So why do most discussions on digital marketing so quickly head towards a direct response outcome? If brands do not influence the buyer earlier in the process then there is a chance that most buyers will never push the door open to their store. Content marketing is the opportunity to capture the buyer’s attention in that information phase.

While content can be used as a very effective direct response tool, my view is that its power lies more in its ability to build a brand online. Connect with people in the early stages of their journey by adding value, and then be in a position to cut through the noise as people walk towards making a purchase. Brands need to build intent before they can harvest it.

Chris from The Farm takes this journey approach one step further by suggesting that brands map different types of content against the different stages of the customer lifecycle. Blogs may be the platform to use when targeting potential customers who are in the initial exploration phase, but in the post-purchase phase, customers may find more value from other types of content, for example, product tutorials on YouTube or on the brand’s website.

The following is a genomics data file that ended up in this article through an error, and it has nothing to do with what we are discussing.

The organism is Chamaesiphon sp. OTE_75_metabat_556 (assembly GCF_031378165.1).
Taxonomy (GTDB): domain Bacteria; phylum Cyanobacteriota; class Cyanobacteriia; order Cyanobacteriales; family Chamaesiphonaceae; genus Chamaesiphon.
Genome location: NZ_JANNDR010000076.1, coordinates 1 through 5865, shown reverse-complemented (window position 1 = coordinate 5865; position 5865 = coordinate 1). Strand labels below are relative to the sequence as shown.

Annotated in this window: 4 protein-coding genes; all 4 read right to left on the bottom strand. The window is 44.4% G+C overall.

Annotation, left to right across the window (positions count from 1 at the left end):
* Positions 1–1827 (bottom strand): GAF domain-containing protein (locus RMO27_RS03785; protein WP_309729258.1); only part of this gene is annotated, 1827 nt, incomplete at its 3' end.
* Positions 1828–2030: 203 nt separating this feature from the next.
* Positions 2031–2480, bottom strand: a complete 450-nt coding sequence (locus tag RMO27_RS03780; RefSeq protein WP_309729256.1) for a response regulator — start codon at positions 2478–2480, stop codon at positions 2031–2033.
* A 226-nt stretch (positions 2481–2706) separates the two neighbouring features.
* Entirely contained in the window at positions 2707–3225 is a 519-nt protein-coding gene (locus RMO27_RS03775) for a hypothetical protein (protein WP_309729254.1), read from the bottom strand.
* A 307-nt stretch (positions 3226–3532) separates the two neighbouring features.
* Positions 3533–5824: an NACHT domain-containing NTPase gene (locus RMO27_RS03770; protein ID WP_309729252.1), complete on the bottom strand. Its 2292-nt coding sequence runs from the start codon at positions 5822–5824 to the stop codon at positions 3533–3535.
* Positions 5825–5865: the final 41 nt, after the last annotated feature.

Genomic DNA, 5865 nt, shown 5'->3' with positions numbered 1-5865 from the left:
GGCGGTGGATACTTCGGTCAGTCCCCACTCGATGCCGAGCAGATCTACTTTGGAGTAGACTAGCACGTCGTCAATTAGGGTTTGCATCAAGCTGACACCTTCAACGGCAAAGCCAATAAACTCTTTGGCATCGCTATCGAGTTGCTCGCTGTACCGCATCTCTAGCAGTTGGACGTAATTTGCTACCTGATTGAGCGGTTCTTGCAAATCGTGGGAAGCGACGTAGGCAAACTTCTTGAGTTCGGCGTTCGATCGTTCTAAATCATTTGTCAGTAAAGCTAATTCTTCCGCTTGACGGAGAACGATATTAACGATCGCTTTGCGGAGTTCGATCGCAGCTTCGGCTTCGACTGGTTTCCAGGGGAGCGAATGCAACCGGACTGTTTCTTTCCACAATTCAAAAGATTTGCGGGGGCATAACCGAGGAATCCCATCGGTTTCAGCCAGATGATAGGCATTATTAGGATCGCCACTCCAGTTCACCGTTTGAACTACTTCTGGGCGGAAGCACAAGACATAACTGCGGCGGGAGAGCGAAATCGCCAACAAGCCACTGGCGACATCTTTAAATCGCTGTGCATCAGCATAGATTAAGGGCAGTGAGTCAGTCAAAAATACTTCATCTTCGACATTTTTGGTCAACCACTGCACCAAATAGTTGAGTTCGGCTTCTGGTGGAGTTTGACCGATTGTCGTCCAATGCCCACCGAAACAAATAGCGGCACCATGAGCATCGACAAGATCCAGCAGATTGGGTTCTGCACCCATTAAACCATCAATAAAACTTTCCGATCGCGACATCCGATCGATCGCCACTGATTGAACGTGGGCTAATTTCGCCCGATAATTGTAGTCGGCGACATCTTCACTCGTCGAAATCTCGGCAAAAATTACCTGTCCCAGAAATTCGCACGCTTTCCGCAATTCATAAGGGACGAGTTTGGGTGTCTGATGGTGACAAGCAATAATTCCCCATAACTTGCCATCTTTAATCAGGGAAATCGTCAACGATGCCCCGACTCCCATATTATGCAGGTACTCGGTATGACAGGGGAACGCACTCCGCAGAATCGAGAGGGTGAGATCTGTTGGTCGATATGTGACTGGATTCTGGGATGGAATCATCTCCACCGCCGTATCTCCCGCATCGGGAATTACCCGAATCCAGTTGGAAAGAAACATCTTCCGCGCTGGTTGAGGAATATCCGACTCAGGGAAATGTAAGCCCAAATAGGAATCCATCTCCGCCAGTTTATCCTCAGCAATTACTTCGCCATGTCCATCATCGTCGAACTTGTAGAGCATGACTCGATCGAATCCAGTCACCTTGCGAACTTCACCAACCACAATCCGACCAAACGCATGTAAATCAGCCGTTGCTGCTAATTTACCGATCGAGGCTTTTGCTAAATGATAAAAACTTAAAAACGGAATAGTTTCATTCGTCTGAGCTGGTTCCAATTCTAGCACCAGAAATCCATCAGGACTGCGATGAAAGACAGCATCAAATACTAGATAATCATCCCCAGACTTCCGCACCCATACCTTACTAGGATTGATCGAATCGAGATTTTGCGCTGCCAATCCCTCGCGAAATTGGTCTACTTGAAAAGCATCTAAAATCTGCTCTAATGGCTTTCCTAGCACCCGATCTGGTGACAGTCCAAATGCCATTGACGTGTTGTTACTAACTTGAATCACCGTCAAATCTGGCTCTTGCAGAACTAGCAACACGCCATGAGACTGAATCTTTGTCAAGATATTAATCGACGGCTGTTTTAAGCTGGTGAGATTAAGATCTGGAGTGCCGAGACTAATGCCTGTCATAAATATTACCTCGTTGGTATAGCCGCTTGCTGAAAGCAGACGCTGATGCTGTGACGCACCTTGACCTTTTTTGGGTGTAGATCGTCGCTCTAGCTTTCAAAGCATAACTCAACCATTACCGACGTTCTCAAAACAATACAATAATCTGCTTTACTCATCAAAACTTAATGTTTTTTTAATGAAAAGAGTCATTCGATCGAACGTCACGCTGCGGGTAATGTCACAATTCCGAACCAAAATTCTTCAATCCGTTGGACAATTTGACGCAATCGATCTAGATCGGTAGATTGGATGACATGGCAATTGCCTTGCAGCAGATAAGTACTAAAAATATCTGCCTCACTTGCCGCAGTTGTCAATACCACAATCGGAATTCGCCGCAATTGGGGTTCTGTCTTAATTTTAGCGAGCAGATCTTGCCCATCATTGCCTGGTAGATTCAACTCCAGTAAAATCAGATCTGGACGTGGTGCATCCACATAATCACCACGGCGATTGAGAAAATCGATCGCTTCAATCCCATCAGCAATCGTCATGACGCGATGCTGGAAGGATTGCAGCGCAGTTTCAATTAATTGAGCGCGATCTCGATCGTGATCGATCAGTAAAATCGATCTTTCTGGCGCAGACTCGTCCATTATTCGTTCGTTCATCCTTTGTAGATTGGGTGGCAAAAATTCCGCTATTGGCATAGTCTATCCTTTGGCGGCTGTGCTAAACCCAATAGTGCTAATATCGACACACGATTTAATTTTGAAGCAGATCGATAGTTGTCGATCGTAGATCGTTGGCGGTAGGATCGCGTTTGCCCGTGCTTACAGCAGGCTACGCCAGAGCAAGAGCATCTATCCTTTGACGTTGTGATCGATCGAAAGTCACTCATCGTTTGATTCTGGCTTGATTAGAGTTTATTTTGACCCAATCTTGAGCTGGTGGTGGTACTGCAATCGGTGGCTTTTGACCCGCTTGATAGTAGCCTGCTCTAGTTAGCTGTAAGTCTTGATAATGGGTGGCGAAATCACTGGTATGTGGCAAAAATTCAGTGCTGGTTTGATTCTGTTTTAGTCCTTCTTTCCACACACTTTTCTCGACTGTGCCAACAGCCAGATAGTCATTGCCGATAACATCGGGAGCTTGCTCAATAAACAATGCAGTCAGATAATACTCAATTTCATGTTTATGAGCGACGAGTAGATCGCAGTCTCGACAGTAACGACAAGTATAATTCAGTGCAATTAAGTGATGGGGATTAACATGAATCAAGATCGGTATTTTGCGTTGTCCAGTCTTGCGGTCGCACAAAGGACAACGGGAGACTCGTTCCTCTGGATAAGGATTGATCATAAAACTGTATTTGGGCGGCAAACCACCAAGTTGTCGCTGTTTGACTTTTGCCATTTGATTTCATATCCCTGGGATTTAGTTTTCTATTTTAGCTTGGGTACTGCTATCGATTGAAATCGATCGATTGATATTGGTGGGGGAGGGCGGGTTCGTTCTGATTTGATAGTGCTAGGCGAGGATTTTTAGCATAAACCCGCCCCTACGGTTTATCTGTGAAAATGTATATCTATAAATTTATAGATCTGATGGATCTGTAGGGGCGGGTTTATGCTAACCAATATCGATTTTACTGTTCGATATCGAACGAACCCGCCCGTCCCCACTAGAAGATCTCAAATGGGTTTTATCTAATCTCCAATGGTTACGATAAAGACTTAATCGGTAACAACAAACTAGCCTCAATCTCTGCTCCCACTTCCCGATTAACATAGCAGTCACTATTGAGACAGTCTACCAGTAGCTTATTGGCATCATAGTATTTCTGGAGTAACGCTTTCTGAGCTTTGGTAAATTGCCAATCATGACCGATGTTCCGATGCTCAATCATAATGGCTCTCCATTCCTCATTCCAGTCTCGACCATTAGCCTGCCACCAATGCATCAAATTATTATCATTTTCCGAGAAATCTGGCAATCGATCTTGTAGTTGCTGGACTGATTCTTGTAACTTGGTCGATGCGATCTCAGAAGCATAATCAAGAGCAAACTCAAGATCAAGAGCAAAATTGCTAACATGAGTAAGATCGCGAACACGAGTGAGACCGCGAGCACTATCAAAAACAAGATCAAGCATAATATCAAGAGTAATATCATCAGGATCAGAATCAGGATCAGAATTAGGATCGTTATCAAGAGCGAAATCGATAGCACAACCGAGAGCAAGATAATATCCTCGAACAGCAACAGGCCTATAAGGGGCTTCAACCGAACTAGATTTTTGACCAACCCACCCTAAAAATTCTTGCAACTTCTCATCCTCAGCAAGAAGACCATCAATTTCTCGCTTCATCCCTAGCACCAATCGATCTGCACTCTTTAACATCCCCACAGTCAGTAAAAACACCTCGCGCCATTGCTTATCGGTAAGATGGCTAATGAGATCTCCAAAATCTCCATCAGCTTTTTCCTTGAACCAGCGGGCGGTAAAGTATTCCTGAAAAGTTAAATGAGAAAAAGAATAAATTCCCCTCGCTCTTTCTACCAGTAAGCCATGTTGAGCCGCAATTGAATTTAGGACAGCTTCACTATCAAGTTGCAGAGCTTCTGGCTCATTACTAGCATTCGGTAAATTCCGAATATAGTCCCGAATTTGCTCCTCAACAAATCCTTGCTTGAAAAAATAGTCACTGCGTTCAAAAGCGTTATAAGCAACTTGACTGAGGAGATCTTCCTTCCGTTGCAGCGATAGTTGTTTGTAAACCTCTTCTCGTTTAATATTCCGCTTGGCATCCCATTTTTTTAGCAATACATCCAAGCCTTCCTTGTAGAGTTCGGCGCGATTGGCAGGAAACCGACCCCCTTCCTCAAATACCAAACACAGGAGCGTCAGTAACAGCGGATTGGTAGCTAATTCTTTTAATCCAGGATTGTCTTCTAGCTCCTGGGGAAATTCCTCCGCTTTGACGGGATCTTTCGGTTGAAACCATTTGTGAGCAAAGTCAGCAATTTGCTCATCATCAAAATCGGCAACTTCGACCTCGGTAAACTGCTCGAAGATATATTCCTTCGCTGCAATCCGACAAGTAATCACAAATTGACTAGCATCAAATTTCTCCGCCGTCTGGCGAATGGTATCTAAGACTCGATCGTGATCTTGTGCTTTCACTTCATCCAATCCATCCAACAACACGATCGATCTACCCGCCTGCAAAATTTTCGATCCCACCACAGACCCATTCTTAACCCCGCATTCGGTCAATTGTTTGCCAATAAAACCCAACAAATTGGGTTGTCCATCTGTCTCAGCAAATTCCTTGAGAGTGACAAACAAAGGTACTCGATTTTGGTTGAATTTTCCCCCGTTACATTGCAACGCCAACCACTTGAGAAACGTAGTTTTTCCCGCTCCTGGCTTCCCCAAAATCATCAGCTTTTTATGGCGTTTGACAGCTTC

4. Tell great stories that connect.

Knott: 'How the story is told matters as much as the content itself'

Knott: ‘How a story is told matters as much as the content itself’

I referenced earlier some candid remarks that surfaced at Content Conversations about how the world’s major religions are probably the best content marketers out there. I couldn’t agree more. If there is one common element that most religions share, it would be storytelling.

Storytelling has been around for as long as language has existed. People love to tell and share stories, and the most compelling stories appeal to people the world over, regardless of geography, culture, age, gender or language.

Great storytellers make complex issues seem so simple. Andrew of McDonald’s reminded us that stories that connect with people will inspire them to think, feel and react with the brand, and move the business. How the story is told matters as much, if not more, than the content itself.

There are many brands today that tell stories that move us and make us feel and think. My current personal favorite is the recent “Real Beauty Sketches” work by Dove.

All up, the collective opinion of the speakers and attendees at our Content Conversations session seems to be that content marketing is real, powerful, and here to stay.

The next step would be to work out how best to apply this new-but-old practice into our respective businesses in a way that delivers results.

Anthony Hearne is the regional director of Outbrain Southeast Asia and India